Sunday, November 27, 2011

Train Security Guards to Perform Safety Inspections

A client of ours was struggling to get their required safety inspections completed. They simply had too much work to do and not enough people in the maintenance department to get it all done. They came up with a unique solution to the problem – integrating safety device inspections into the security guards’ rounds. 

The periodic safety device inspections that the maintenance department is responsible for include:
  • Weekly eyewash safety shower testing
  • Monthly emergency light test
  • Quarterly automatic electronic defibrillator inspections
  • Monthly lighted exit sign test
  • First-aid kit inspections
  • Satellite waste collection weekly inspections
  • Monthly SPCC inspections
The client maintains a 250,000 square foot manufacturing facility. These inspections were taking over 60 man-hours per month to complete. Meanwhile, the maintenance department was being squeezed for resources. Vacant positions were not being filled; new positions were not being considered. 
At the same time, the company was putting a strong emphasis on staying compliant with regulatory inspection requirements.
This customer came up with a neat solution, by training their security guards to complete many of the safety inspection tasks and integrating the safety inspections into their security rounds.

Security Guard Rounds
As is common in many facilities, the security guards at our client’s facility perform rounds each shift. These rounds include roving the facility and verifying that all exterior doors are secure and all important offices are locked. The fact that the security guards already travel throughout the facility makes them ideal candidates for performing these inspections.
Most of the inspections listed above take about one minute per device to complete. However, the average travel time to each device is 3-5 minutes. So up to 85% of the time devoted to safety inspections is travel time to and from each device. By adding these inspections to the security guards’ rounds, the travel time is eliminated, since the guards would be traveling to these areas to perform their security functions anyway.
Buy-in from Security
Any time you shift responsibilities from one group to another, it is important to get buy-in from the folks who will be assuming the new responsibilities. Oftentimes the receiver may feel the new responsibilities are being dumped on them without consideration for the responsibilities they already have. To get buy-in from the security group, the maintenance department presented a plan that included:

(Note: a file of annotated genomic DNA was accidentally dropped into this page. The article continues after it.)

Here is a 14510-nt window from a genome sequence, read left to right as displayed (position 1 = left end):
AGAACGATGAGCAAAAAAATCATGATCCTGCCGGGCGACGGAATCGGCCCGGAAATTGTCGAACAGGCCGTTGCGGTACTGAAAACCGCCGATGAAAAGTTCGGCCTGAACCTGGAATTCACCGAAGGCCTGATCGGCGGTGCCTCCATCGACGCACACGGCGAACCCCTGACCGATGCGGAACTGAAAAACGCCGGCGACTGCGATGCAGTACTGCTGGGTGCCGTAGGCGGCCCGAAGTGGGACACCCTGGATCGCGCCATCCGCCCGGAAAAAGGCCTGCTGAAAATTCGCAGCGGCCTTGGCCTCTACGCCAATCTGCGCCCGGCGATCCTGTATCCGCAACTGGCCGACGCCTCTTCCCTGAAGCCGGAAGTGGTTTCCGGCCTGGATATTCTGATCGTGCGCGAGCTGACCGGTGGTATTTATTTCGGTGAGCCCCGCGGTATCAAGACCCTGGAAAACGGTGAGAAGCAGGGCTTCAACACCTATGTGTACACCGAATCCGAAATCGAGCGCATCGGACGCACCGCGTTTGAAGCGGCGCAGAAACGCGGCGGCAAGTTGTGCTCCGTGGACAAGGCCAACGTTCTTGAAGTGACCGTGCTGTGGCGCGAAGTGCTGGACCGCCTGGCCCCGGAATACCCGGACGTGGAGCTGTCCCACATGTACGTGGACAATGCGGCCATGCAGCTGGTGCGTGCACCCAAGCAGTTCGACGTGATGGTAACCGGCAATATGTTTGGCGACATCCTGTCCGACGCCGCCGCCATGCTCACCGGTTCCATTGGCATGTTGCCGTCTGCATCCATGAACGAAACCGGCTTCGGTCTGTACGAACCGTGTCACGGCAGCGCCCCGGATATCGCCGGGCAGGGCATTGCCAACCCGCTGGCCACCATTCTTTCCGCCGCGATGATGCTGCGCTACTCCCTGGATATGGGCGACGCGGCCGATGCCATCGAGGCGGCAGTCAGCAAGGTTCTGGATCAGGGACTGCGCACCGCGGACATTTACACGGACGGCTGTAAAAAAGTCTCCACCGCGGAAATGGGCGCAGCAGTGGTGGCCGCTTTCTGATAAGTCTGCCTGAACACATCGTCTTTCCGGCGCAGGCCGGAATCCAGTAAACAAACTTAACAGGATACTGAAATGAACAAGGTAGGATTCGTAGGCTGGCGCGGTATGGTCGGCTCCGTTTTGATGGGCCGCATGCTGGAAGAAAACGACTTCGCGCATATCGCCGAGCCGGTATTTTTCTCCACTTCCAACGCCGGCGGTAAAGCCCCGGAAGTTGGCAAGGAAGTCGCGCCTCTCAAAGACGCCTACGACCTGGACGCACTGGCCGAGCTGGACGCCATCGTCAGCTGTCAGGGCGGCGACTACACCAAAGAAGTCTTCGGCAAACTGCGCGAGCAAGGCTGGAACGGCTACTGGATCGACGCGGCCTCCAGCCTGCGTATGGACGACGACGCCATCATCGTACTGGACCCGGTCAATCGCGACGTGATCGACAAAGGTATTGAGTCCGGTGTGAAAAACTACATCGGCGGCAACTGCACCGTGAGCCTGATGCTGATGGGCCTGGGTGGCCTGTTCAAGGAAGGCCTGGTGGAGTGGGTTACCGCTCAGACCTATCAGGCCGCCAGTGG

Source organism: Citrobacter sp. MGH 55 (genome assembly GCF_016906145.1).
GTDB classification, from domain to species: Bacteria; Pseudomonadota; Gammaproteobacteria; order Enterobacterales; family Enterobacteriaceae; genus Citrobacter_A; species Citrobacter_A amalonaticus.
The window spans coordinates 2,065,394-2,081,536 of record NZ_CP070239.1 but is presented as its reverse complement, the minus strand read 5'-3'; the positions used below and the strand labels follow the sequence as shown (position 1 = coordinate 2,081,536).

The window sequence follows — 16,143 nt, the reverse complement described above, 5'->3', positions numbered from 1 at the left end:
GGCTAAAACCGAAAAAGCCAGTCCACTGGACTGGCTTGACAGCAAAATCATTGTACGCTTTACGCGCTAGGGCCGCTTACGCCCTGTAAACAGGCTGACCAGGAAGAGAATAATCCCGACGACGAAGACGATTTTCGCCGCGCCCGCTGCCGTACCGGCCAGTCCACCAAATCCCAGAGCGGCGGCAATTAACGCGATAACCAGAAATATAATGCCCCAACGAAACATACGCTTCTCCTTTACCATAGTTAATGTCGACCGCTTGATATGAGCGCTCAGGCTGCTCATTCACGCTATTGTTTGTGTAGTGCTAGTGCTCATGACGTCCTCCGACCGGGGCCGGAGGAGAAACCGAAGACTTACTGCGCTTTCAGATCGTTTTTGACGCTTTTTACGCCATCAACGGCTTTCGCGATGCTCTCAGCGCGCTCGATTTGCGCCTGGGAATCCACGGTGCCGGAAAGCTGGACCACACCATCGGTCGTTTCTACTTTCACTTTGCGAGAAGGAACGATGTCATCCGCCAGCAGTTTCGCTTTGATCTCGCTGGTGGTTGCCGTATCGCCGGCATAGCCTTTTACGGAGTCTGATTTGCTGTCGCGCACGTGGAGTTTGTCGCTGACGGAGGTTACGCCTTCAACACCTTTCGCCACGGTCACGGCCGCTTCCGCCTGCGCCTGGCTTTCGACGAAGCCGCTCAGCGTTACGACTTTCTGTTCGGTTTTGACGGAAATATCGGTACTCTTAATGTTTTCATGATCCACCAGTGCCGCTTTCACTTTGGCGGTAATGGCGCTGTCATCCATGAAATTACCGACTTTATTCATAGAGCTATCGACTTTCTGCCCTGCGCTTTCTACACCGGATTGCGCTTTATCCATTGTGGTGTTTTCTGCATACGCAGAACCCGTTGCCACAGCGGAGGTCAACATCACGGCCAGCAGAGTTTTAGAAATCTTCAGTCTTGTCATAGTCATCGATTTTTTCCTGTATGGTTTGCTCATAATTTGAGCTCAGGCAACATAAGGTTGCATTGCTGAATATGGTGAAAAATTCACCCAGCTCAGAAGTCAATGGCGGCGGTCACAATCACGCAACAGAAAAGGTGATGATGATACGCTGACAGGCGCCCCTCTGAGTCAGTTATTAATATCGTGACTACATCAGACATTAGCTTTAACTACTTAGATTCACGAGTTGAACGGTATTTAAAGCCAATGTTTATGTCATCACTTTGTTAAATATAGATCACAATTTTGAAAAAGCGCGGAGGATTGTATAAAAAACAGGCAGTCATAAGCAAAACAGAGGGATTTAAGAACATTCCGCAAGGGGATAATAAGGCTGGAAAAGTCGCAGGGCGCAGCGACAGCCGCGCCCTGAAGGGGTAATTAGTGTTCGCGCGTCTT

• Maintenance acknowledged that they were asking security to operate outside their traditional scope of work and expressed appreciation for security’s assistance.
  • Security would be provided with training to perform the inspection tasks.
  • Oversight for the safety inspection program would remain with the maintenance department. The purpose here was to take advantage of the elimination of travel time, not to eliminate the administrative responsibility.
  • The new responsibilities would require security to perform little to no added paperwork. The inspection results would be collected via easy-to-use “key fob” barcode scanners. 
  • The maintenance department would serve as the “sweeper” at the end of each month. They would identify the inspections that may have fallen through the cracks and commit resources to complete the inspections.
  • The two departments would meet after three months to assess the program. Assumptions made at the outset of the program (that the added responsibilities would be absorbed by security with no additional labor requirements, etc.) would be reviewed to see if they were valid or if adjustments needed to be made.
Advantages for Security
The primary advantage for the security guards was career development. Security guards would be trained in a new field, namely safety. They were receiving both training and hands-on experience in conducting a variety of OSHA- and NFPA-required safety topics. This could possibly open up career paths for them as facilities technicians, EHS technicians, or fire protection inspectors.
Another advantage for the security guards was adding variety to a job that could at times be mundane.
Inspection Selection
Selecting the right inspections for the security guards to conduct was important. Care was taken to select tasks that would minimize the labor time requirements added to the guards.
Emergency light and lighted exit sign testing were a natural fit, because most were located in areas the guards were already traveling through.

Eyewash and safety shower testing was not included, because these tests often require equipment (buckets and hoses) and time to deal with the flushed water.